I fear that well-meaning plastic recyclers are contributing unwittingly to more pollution.
    Please follow the plastic story, from fracked gas to the belly of a whale.
    Now if only H-E-B would honor the plastic bag ban in all of their Texas stores, like they continue to do in Austin.
Thank you!
Jenny Clark

Warren Warrants a Win

RECEIVED Mon., Feb. 24, 2020

Dear Editor,
    He betrayed our Kurdish fighters against ISIS. He defended Putin and disparaged our intelligence agencies, which unanimously reported that Russia interferes in our elections. He replaced dedicated professionals with political puppets in our nation’s Intelligence, Justice, and Treasury departments. He’s lied to us over 17,000 times. He obstructs justice, coddles Russia, and extorts our allies.
    These crimes, and so many more, should motivate fair-minded Republicans as well as Independents and Democrats to vote against such traitorous corruption. Any Bernie, Biden, Buttigieg, Bloomberg, or Klobuchar could win and remove him from office. But only Warren can win AND govern effectively to cleanse the putrefaction.
    Elizabeth Warren has the competence and courage to restore integrity from Trump’s corruption. Warren has the compassion and commitment to repair the social safety net. Warren has the smarts and moderate demeanor to win a political majority for the comprehensive changes that most Americans want and need.
Sincerely,
Bruce Joffe

Join the Garden

RECEIVED Mon., Feb. 24, 2020

Dear Editor,
    Your excellent and timely February 21 cover feature article, “The Dirt on Compost” [“A Banana Peel, a Diaper, and a Plastic Bag Walk Into Austin’s Composting Program”] was a good first step in addressing our solid waste issues and taking responsibility for our environment.
    The city of Austin is to be commended for embracing the vision of reducing food waste. However, many Austin residents who live in apartments or in the city’s ETJ (extra territorial jurisdiction) do not have access to this program for those who would like to compost.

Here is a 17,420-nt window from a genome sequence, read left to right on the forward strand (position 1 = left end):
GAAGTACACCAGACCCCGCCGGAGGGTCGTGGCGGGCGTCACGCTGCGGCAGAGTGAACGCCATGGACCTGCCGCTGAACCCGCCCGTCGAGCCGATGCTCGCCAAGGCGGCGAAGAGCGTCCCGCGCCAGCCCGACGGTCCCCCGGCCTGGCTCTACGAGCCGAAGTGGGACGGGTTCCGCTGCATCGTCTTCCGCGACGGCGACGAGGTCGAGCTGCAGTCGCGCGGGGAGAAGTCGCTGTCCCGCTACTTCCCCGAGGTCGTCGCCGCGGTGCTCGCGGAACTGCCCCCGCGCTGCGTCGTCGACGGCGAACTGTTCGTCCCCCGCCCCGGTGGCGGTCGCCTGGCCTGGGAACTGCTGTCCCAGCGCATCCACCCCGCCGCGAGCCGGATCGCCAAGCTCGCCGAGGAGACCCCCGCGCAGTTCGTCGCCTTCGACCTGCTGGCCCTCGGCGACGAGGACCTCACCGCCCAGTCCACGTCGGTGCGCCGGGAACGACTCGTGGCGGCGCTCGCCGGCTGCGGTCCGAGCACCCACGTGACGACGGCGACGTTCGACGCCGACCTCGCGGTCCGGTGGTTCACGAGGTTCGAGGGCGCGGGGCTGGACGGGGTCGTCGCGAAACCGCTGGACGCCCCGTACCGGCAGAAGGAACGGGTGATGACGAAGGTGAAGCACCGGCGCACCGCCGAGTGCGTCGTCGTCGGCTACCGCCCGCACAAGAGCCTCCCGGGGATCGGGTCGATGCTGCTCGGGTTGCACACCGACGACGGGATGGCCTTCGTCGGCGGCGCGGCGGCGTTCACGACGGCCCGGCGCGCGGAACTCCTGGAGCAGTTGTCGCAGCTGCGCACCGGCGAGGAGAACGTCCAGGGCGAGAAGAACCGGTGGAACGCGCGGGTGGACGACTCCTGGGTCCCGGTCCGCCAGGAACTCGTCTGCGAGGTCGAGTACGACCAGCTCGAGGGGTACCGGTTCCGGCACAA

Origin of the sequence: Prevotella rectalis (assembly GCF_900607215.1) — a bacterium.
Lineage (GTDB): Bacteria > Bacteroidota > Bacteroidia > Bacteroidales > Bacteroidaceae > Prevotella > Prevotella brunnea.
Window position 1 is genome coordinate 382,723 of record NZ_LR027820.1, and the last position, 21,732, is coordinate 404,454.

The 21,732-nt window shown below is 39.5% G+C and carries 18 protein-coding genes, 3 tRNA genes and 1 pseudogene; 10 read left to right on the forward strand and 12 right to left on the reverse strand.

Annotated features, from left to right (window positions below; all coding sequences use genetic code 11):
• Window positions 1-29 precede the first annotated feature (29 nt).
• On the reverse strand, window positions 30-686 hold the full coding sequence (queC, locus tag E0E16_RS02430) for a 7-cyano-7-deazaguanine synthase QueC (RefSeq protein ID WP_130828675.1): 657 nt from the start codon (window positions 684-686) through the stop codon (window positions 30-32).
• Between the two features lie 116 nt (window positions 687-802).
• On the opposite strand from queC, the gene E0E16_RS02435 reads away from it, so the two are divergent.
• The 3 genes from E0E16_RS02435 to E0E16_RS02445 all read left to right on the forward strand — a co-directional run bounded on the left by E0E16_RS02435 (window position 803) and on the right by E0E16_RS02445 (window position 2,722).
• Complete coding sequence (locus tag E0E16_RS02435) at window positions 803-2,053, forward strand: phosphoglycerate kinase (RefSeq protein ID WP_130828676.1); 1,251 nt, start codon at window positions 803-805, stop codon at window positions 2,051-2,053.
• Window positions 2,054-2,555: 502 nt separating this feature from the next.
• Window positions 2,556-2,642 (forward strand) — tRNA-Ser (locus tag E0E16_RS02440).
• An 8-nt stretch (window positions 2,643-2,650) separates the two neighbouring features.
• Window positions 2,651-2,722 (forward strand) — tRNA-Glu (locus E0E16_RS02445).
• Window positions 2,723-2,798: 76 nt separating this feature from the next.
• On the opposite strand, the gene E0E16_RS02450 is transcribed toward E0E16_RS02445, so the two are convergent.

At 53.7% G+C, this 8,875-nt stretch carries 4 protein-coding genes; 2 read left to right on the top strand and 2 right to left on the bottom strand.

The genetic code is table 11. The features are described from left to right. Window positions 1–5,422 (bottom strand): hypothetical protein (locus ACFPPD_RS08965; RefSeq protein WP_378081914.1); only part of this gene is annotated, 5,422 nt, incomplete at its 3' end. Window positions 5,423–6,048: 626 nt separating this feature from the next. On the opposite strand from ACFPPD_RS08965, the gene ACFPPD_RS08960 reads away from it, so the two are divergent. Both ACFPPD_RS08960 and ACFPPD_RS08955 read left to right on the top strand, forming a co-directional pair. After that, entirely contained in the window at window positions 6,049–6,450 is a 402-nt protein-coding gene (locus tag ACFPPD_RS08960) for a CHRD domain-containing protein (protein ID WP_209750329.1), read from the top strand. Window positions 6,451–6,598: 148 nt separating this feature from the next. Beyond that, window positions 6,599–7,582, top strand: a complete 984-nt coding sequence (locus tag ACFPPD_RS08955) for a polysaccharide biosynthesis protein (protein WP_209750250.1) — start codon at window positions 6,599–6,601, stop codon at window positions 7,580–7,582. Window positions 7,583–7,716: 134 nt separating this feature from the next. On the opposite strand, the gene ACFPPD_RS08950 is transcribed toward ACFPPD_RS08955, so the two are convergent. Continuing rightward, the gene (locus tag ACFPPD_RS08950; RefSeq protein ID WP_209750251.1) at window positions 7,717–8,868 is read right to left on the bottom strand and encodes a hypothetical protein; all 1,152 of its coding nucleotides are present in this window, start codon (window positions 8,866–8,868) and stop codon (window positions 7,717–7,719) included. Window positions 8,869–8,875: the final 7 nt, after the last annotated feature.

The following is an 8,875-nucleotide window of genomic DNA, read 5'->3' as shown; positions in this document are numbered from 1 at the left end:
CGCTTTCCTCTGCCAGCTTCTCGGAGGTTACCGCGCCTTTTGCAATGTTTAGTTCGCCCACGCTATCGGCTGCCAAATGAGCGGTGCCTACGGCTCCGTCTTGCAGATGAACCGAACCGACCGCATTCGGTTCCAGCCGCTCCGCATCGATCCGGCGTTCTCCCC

Community gardens like ours offer an option for these residents to join our gardeners in donating their kitchen scraps. We have a three-bin composting system, second Saturday/month workdays, and plots for rent. Connect with us via our Facebook page, Gardens at Gus Garcia, for more information.
Thank you,
Julie Wasserman

Concerned High School Students

RECEIVED Sat., Feb. 22, 2020

Dear Mayor Adler and City Council,
    We are a group of Austin High School students investigating the issue of homelessness in Austin. While we recognize many efforts made by the city of Austin to accommodate the homeless and agree with the Council’s policies that decriminalize their existence, we believe they lack the direct perspective of homeless people. After interviewing several homeless individuals in the community, we realized Austin citizens need to hear from people experiencing homeless directly or, as noted by David Lynch, an Austinite experiencing homelessness, “people out here on the front line.”
    One main issue mentioned by our interviewees was housing. Diego has a solution: “Get those storage containers and make those into housing for the homeless.” Storage containers are not fit for a permanent residence, but they could provide a place to start.
    A more prominent issue is mental health. Because of hidden trauma, many resort to drugs. “We want to suppress these feelings,” says Bradley. According to Austin ECHO, 70% of homeless people experienced past abuse or trauma that has played a part in them becoming homeless. These experiences can scar individuals for life and make it difficult to find a healthy way to cope. Some might say, “Why don’t they go to the homeless shelter?” In reality, Austin’s ARCH shelter isn’t as effective as it seems. Upon asking our interviewees about the shelter, many of them reported it a place of violence they were scared to visit.
    We encourage you to listen to the perspective of those experiencing homelessness, to increase the budget on health care and education for the homeless. We believe if citizens of Austin better understood what individuals experiencing homelessness are going through, than our community would be able to better understand, and eventually solve, Austin’s homeless problem.
Sincerely,
Concerned high school students

Positive Primary Campaign

RECEIVED Sat., Feb. 22, 2020

To the Editor,
    That Dr. Pritesh Gandhi and his Washington super PAC would send me incendiary mailers attacking Shannon Hutcheson is very upsetting. Shannon is running a positive primary campaign for Texas’ Congressional District 10 that is focused on what she’ll do for Texas families. She’s not accepting any corporate PAC money. Shannon Hutcheson is a mom, like me, and a lawyer for Planned Parenthood who will stand up for families and protect a woman’s right to choose. I depend on the Affordable Care Act for health coverage and I know Shannon will protect the ACA for families like mine – rather than bow to corporate interests.
Lisa Duchon